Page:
Your first idea often isn’t the best idea, but it’s easy to get attached. Even if the constraints change, it’s often difficult to scrap that first beloved idea in favour of a new or better one.
Michael Bierut, a legendary New York-based graphic designer, shares an experience that’s familiar to many of us.
End Tables & Spaceships
Bierut was hired by a furniture showroom, The International Design Center, New York to design invitations for two of their events: an exhibition of experimental furniture and a lecture by NASA scientists on designed spacecraft interiors.
After excitedly producing initial designs for the two events, he got a dreaded phone call from their marketing manager:
“I’m afraid we just got our budget cut, and we can only afford one invitation. Can you combine them?” “No, of course not!” I sputtered. The two subjects were completely different: end tables and outer space. No one will come to either event. Plus, I liked the designs I had already done.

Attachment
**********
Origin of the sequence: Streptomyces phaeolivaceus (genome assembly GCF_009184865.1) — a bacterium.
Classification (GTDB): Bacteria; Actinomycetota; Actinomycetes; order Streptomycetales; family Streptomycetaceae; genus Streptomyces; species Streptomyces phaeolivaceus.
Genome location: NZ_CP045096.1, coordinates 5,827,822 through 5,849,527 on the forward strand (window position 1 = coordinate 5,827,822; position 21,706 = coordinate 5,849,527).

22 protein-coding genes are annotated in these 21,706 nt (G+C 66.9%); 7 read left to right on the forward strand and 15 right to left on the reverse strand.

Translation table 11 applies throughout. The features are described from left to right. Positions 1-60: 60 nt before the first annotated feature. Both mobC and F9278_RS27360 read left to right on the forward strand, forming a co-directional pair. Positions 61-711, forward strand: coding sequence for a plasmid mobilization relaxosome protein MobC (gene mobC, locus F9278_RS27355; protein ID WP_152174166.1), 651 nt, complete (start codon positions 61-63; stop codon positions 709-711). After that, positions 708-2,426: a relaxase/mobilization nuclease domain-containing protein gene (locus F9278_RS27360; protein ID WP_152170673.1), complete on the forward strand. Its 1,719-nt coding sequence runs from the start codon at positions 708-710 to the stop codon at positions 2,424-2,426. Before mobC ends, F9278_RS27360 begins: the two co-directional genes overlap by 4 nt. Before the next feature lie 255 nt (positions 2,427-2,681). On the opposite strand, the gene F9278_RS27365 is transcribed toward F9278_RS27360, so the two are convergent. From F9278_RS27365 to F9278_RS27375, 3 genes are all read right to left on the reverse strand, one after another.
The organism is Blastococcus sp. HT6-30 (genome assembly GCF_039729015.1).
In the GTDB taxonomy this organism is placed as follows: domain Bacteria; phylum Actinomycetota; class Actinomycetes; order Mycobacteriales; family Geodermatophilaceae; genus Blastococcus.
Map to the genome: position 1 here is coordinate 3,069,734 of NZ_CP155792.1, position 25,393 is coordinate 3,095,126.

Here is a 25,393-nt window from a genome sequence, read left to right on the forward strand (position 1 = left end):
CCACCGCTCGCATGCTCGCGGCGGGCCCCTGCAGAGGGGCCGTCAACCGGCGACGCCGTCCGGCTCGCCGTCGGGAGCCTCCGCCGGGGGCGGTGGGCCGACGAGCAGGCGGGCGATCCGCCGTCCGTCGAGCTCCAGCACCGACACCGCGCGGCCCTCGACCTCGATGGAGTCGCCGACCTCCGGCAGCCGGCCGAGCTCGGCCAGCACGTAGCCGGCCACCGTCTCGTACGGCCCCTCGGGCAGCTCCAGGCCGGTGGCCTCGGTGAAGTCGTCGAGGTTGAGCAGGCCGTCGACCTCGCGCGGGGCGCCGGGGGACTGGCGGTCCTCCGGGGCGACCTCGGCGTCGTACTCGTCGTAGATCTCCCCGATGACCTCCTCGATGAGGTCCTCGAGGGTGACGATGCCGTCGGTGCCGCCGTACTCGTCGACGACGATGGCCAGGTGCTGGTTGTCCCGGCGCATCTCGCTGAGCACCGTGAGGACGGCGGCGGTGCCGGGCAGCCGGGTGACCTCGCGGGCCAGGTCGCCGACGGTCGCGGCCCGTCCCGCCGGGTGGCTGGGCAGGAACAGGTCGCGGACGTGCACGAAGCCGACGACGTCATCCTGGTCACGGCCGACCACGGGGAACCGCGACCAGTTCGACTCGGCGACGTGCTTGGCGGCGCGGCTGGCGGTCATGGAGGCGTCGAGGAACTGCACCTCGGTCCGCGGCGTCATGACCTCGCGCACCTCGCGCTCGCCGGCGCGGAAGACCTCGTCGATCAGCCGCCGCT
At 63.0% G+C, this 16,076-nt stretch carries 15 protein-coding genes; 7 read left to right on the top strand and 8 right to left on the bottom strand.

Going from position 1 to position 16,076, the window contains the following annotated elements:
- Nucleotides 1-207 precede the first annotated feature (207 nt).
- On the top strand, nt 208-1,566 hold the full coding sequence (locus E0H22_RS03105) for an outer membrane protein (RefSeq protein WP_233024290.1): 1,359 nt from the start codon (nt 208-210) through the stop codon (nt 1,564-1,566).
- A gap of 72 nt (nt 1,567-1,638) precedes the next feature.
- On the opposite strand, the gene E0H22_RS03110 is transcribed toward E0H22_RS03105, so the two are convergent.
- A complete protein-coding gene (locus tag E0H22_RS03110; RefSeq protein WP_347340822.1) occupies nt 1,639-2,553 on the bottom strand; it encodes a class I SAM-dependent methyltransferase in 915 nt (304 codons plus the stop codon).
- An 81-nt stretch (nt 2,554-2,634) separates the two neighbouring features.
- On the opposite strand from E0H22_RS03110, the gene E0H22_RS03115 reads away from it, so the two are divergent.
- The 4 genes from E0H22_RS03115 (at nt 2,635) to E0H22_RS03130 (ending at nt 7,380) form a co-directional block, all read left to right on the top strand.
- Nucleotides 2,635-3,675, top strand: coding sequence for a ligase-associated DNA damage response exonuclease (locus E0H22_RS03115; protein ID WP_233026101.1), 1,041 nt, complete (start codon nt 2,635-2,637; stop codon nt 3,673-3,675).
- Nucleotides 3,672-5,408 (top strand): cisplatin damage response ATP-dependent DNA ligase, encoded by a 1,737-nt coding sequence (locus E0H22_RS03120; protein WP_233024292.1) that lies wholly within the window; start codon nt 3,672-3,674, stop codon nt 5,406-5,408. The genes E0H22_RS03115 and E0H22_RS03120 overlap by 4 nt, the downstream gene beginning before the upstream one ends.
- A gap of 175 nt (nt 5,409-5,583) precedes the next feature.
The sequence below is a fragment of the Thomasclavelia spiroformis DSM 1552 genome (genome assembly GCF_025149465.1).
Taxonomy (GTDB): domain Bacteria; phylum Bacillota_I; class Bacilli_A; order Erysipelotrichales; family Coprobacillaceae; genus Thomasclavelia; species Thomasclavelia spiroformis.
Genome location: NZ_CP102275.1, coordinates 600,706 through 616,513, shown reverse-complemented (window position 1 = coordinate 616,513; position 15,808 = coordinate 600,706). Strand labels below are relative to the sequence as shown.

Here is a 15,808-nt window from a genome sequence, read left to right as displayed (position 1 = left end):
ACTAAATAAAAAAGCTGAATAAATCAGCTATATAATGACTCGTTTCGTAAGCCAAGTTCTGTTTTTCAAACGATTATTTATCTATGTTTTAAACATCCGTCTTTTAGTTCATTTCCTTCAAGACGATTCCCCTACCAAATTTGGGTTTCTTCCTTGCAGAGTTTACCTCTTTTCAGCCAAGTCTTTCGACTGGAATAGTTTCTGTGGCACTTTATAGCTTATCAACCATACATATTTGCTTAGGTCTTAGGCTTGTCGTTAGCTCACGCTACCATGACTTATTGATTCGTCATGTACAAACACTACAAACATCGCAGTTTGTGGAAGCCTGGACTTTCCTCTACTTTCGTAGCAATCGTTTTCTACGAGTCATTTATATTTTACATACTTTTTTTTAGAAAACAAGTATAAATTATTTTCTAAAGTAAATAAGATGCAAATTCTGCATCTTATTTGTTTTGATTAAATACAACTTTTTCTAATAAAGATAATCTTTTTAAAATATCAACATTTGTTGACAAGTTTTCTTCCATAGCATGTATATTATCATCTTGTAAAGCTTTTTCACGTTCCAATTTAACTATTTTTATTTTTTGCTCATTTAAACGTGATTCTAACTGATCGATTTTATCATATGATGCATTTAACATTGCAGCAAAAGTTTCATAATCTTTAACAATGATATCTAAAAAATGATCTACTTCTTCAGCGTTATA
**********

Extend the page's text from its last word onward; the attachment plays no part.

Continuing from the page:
This is the common knee-jerk reaction when we’ve fallen in love with our first idea. But Beirut entertained the changed landscape just long enough to discover something surprising.
Almost without thinking, intending to do nothing more than demonstrate the impossibility of the problem, I did a drawing. Viewed one way, it was a table and a vase of flowers. Upside down, a rocket ship. I was smart enough to realize this drawing was the answer.
This is why recognizing great ideas requires such humility. The best ideas come out of the most unexpected places, if we’re willing to recognize them.
Don’t let the love of your first idea keep you from the next, better one.